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Exploring young people’s perspectives of fixed orthodontic treatment

Exploring young people’s perspectives of fixed orthodontic treatment
Sarah Joanna Longstaff


School of Clinical Dentistry, The University of Sheffield, Sheffield, South Yorkshire S10 2TN, UNITED KINGDOM.


This thesis describes a qualitative study which explored young people’s perspectives of having a brace throughout their fixed orthodontic treatment. Fifteen young people were recruited from the Orthodontic Department at Charles Clifford Dental Hospital and a specialist orthodontic practice in Sheffield.

Qualitative in-depth interviews were carried out with each of the young people before they had their brace fitted, throughout their orthodontic treatment, and after they had had their brace removed. In addition to collecting data using in-depth interviews, participants had the option to use a video camera to record video diaries. This was to enable the young people to describe their experiences of having a brace at times that were relevant to them. The interview data and video data were analysed together using thematic analysis, case study analysis and narrative analysis.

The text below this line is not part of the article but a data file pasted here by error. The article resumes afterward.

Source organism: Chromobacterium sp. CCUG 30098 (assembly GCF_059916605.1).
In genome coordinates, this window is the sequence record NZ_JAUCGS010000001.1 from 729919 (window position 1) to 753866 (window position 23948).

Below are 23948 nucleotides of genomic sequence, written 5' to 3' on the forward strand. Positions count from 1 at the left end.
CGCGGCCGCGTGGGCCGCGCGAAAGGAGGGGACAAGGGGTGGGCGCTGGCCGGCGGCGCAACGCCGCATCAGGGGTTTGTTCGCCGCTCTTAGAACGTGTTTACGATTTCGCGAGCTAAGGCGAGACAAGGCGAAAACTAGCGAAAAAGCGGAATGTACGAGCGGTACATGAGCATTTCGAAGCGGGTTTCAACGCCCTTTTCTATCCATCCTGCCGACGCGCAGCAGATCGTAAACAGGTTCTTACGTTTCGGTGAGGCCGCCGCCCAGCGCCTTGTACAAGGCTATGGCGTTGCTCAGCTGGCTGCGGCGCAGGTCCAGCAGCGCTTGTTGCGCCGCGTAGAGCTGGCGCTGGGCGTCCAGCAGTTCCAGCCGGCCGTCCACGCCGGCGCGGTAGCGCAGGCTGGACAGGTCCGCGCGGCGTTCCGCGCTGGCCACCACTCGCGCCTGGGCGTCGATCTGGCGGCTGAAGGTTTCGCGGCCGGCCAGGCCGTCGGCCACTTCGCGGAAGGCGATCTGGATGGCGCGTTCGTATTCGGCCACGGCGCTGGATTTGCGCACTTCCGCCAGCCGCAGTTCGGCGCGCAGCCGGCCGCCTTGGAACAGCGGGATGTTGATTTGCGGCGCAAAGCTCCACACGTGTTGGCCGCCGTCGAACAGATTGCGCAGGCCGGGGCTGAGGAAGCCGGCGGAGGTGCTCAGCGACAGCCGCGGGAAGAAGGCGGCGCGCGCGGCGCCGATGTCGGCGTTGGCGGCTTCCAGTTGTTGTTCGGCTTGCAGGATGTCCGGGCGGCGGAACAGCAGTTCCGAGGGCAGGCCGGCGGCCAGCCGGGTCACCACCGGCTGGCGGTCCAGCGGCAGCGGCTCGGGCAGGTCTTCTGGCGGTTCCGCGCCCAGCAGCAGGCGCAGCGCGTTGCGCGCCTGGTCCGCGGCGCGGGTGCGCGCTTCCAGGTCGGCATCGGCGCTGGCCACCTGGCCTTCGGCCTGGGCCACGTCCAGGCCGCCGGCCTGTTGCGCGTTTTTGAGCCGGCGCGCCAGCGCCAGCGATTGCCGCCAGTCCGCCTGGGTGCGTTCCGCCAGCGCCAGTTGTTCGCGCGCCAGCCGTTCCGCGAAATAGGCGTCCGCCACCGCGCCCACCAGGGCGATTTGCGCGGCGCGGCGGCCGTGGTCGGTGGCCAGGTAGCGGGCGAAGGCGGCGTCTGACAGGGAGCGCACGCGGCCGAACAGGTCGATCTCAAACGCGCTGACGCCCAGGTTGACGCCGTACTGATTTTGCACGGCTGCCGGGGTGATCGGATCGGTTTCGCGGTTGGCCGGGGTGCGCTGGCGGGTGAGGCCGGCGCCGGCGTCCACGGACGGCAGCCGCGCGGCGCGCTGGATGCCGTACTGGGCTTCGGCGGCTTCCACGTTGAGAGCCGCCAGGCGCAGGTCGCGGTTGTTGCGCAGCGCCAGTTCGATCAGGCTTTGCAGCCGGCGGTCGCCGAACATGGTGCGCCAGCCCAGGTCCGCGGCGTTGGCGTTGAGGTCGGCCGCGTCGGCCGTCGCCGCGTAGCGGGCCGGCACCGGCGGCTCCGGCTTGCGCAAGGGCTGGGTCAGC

The findings of this study contribute to the existing knowledge base by providing an understanding of the temporal experiences of having a brace. Some of the young people regarded having a brace as a rite of passage through adolescence. In addition, having the brace removed, together with the educational transition was a symbolic event in their youth transition. The appearance of the teeth was the primary motivating factor for the young people undergoing orthodontic treatment, and it carried more significance than simply improving the appearance; it reflected their identity. Opinions about appearance were influenced by gender, peers, and images seen in the media. The sensation of the brace changed during treatment. All young people became used to the brace, although some built a bond with the appliance. Some young people shared their experience of having a brace with people around them and the relationships they were embedded in, influenced how they experienced treatment.